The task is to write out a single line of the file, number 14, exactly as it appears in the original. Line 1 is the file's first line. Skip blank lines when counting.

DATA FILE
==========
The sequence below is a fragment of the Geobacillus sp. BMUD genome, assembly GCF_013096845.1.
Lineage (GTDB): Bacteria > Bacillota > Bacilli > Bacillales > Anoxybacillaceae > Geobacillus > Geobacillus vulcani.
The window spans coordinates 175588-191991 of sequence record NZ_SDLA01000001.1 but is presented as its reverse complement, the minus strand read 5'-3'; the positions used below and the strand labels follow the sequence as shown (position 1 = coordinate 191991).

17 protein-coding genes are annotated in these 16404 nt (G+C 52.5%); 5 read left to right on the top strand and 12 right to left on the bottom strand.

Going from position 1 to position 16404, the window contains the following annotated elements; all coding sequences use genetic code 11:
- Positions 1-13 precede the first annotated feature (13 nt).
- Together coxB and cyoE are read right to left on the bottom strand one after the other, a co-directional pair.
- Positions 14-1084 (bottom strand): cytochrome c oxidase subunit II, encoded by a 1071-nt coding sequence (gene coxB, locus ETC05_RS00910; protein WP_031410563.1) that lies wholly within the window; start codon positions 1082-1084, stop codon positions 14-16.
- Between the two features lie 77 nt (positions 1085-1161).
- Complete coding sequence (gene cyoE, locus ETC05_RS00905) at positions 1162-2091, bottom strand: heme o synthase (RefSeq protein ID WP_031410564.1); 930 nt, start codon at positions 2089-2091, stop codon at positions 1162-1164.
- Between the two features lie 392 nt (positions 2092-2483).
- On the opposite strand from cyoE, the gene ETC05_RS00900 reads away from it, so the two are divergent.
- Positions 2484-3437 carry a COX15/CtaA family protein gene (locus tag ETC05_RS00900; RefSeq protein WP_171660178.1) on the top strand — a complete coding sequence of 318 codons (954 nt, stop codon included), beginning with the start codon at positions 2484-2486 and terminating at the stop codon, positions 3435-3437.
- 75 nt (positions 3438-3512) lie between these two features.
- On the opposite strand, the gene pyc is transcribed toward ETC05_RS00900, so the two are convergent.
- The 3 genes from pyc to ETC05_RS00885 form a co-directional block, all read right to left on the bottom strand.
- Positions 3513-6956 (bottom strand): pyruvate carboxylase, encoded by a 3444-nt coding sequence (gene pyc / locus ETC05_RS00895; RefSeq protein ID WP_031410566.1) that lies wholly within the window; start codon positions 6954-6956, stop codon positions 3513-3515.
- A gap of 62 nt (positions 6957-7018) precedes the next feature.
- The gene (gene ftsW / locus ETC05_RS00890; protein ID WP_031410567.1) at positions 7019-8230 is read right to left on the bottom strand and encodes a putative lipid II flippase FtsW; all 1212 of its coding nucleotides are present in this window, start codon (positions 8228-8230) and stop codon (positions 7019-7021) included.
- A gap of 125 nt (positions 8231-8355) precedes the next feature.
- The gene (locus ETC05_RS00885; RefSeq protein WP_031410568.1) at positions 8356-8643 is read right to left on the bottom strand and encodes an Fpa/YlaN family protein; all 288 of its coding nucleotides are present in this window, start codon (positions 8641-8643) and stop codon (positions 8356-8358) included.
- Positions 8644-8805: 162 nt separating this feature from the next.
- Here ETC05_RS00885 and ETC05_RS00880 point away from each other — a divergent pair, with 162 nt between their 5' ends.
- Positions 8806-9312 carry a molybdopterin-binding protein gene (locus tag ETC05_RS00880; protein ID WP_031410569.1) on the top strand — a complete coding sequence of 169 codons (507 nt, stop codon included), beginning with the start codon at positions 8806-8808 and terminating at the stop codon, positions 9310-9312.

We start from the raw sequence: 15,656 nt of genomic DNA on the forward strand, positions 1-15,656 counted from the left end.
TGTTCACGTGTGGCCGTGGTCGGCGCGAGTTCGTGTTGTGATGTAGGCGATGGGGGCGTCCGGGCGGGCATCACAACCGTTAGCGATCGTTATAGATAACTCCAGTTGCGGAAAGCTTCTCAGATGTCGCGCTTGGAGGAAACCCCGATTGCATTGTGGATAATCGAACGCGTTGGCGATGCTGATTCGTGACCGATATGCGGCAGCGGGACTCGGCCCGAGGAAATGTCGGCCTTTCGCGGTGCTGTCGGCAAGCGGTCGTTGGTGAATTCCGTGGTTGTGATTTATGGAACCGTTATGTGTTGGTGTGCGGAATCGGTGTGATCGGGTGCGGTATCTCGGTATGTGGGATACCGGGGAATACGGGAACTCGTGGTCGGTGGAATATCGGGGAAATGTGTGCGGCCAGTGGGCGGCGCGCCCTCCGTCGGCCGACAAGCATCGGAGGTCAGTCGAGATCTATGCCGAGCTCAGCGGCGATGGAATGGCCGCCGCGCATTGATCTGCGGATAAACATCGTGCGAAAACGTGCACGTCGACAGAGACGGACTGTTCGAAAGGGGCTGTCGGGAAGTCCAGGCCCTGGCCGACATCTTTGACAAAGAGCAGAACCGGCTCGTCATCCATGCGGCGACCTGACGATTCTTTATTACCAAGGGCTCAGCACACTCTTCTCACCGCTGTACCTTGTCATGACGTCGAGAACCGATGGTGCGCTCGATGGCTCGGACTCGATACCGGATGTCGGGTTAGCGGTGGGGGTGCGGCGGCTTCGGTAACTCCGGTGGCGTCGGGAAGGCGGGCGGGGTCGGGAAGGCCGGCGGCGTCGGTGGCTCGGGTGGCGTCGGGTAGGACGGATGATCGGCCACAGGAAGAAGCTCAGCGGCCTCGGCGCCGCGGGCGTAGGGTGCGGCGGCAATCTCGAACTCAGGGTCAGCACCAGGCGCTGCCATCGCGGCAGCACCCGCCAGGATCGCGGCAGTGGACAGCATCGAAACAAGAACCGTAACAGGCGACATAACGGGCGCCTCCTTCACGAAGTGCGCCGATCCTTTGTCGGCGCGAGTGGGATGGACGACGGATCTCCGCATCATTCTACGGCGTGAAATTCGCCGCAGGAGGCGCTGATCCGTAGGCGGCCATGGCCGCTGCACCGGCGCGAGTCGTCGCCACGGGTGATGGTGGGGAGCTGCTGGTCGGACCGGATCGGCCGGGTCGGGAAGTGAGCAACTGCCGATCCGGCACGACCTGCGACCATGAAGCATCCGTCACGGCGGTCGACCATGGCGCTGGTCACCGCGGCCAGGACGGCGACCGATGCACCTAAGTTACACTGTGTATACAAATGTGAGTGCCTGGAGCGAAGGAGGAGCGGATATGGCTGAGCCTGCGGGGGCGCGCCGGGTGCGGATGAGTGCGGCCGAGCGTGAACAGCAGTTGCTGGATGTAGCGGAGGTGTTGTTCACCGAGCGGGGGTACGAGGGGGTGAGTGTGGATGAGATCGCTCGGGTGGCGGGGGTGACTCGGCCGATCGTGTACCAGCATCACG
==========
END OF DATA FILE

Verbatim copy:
- 75 nt (positions 3438-3512) lie between these two features.